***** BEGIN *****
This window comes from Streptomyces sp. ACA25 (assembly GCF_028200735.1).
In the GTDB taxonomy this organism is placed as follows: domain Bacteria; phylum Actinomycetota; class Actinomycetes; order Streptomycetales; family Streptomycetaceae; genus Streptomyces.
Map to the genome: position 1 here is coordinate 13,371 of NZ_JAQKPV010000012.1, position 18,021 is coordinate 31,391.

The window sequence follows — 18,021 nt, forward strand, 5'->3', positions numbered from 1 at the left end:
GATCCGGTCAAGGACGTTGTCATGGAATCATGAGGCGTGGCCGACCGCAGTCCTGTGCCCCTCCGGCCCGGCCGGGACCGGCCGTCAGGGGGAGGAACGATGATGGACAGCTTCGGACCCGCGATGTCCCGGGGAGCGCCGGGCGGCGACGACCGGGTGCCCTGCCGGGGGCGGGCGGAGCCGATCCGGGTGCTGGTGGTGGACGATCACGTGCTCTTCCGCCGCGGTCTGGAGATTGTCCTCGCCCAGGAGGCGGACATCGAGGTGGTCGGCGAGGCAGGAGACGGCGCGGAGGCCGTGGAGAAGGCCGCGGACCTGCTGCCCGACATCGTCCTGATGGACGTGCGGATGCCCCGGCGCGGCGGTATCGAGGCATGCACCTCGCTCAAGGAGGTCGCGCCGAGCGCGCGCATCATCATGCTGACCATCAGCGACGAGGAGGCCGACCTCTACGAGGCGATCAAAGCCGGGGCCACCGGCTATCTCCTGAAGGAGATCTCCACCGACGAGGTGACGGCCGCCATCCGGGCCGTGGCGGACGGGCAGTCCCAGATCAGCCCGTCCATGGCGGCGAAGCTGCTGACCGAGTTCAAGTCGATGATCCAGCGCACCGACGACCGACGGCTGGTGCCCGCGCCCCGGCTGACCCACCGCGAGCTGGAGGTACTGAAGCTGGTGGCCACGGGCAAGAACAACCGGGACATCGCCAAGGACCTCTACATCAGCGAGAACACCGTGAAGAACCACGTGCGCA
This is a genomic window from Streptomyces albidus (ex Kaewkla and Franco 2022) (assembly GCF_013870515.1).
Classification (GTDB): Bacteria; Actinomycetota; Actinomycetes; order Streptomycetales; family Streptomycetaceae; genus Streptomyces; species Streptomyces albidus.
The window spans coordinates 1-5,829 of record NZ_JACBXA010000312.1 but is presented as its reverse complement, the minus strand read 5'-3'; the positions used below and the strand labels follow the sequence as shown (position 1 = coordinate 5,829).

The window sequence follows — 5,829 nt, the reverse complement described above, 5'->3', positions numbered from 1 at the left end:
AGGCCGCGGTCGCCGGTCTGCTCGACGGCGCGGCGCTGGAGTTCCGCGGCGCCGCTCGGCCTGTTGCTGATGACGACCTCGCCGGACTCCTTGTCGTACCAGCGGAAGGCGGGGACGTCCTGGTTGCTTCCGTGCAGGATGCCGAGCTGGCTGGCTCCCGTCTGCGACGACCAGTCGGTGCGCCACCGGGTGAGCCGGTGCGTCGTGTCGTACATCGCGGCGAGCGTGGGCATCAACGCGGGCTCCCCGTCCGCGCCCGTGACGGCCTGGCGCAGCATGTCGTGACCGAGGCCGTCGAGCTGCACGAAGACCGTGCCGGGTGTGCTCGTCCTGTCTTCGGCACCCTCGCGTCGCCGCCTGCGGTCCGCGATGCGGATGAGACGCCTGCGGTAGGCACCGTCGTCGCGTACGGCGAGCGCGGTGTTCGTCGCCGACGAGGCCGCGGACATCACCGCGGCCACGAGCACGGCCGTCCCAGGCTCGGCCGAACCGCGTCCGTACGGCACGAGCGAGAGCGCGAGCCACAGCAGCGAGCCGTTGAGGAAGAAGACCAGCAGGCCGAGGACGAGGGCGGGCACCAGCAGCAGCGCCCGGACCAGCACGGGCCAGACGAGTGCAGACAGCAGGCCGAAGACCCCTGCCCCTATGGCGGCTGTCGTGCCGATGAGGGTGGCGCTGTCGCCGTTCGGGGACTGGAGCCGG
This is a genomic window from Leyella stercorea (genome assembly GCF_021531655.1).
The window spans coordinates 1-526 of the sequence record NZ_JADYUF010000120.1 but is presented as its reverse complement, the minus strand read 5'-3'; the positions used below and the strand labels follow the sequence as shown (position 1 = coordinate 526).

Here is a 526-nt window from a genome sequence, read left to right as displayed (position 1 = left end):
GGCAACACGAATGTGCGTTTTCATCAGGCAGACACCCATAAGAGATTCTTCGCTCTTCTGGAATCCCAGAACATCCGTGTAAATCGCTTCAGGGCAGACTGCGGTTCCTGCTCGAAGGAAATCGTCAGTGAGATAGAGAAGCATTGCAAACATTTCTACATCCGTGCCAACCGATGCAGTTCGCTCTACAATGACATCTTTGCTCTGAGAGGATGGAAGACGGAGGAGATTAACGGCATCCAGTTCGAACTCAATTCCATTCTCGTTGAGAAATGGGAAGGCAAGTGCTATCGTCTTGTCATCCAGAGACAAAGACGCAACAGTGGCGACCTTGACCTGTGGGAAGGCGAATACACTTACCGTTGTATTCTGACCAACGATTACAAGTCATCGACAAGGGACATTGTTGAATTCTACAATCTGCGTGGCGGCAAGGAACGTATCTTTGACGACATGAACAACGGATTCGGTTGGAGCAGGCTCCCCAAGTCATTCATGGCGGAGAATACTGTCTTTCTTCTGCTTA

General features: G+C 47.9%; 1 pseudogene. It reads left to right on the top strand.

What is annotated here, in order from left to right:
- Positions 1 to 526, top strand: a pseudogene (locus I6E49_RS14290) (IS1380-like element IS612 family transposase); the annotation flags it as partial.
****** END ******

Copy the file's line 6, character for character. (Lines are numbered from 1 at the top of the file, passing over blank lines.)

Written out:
This is a genomic window from Streptomyces albidus (ex Kaewkla and Franco 2022) (assembly GCF_013870515.1).